Interestingly, I can think of two or three different things/topics independently as long as I talk to myself inside of my head in different languages.

  • Having learned French as my second language throughout my school days, I noticed patterns between words. With this in mind and comparing similar languages such as Spanish or even Latin, I found I was achieving a better understanding of these similarities. As I am a curious by nature, I applied this to ideas in facts and figures that made sense to me. So what I am saying basically is that having a second language made it easier for me to apply what I found similar to expand my knowledge! All in all, I believe it's true. 🇨🇦

  • To me english help me to learn new thing that I can't search on internet with my native language.

    And it's useful asf.

  • When I was still in school back in the 90s-early 2000s we actually had an elective bilingual class where different subjects were thought in English or French in addition to German (I'm from Germany, obivously). This is the first time I've ever heard of it making kids dumber.
    Not that I took it. I was a horrible student with bad grades in English and learned mostly from games, movies and the internet. But I do think in three different languages and I'd say I'm a really good multi-tasker, at least as far as talking goes. I can easily follow several conversations or talk while playing a challenging game, reading a book or messaging someone on my phone.

  • Most people on this planet are multilingual, so claiming bilingualism has a cognitive advantage isn't complementing bilinguals, it degrades monolinguals who're a minority by far. The media should stop pushing this discouraging narrative and just encourage monolinguals to learn a new language. There're so many reasons to do so.

  • How I se e it. Different languages have different sets of ideas coded in words, and different schemas for manipulating those ideas. Knowing two, gives you two whole sets of ways of percieveing and understanding facts. It's like having two pictures of the same object taken from different perspectives. Makes it a little closer to the objective thing than just one. And so on.. hm, I need to learn a third one :p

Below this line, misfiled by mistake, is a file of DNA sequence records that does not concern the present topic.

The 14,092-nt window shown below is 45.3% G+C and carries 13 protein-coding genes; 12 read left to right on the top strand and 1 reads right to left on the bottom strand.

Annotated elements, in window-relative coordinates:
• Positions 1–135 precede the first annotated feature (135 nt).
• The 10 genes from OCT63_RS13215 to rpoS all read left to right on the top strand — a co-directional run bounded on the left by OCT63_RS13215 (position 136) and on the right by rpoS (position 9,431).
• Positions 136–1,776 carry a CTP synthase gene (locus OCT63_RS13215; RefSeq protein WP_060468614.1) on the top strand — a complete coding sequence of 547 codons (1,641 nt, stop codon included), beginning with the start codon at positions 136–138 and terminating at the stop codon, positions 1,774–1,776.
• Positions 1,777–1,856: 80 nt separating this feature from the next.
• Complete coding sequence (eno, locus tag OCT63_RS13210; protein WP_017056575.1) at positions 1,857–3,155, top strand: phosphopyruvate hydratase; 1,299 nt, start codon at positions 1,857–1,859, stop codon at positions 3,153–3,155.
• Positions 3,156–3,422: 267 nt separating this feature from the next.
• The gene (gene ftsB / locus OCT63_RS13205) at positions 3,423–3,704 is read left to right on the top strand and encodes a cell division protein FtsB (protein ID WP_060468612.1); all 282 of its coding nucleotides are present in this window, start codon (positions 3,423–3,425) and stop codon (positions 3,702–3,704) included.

Edit: Check out Steven Pinker's work if interested.

  • Betteridge's law strikes again.

    someone who speaks 4 and roughly understands many more rooted in those 4

  • I think there is a subtle gain in terms of based of what language you learn and how you learn it.

    Learning languages requires understanding of composition – and structure. Some, more so than others.

    In that sense – I expect it to reinforce the aspects of which require compositional reasoning and memory.

  • research seems to indicate that learning another (a second or just a new) language helps people with Alzheimer syndrome keep their memories longer.

  • You don't become bilingual by learning a second language, you are only bilingual if you have two native languages.

  • Every culture has a slightly different view on the world.
    The language of each culture reflects those differences.
    Haven't you ever heard the phrase "It can't quite be translated" ?
    Or heard a cultural saying that stumped you – until you were taught how it became a saying for that community?
    Speaking – thinking – in a different language expands your viewpoint, enriches your perspective, by adding that new dimension of another culture to your internal monologue.

    Being able to think in more dimensions makes you a more creative observer… potentially a more creative problem solver.
    Smarter? Might not be the right word. More versatile in your thoughts.
    Try it. I challenge you 😛

  • but if you can raise your kid to have 5 genders he will become an alien 😀
    Languages don't have that effect, sooo.. yeah.

  • Yeah being bilingual is nice but I can't count the number of times some idiot told me "This is America speak English" !

  • I don't understand the motive on the bias. By the way, I speak 5 languages fluently AND I am one of those low achievers struggleing constantly with financial problems. So knowing languages may not always boost your abilities.